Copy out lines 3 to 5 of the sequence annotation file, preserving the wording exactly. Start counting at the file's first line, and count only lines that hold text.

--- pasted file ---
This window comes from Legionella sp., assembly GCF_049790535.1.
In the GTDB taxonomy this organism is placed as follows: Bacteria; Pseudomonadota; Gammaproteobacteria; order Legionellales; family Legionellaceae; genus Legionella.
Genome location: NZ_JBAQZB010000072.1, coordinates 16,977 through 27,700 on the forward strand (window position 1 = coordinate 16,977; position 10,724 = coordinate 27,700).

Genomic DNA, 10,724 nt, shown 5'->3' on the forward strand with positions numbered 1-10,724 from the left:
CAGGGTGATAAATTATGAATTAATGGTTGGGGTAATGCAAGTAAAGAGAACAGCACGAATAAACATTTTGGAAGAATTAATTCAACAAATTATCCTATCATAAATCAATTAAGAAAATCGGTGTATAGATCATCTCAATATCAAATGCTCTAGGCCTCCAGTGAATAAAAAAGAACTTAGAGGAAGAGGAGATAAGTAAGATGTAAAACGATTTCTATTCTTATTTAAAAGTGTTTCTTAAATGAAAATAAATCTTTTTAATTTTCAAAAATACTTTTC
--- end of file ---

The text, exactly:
Genome location: NZ_JBAQZB010000072.1, coordinates 16,977 through 27,700 on the forward strand (window position 1 = coordinate 16,977; position 10,724 = coordinate 27,700).

Genomic DNA, 10,724 nt, shown 5'->3' on the forward strand with positions numbered 1-10,724 from the left:
CAGGGTGATAAATTATGAATTAATGGTTGGGGTAATGCAAGTAAAGAGAACAGCACGAATAAACATTTTGGAAGAATTAATTCAACAAATTATCCTATCATAAATCAATTAAGAAAATCGGTGTATAGATCATCTCAATATCAAATGCTCTAGGCCTCCAGTGAATAAAAAAGAACTTAGAGGAAGAGGAGATAAGTAAGATGTAAAACGATTTCTATTCTTATTTAAAAGTGTTTCTTAAATGAAAATAAATCTTTTTAATTTTCAAAAATACTTTTC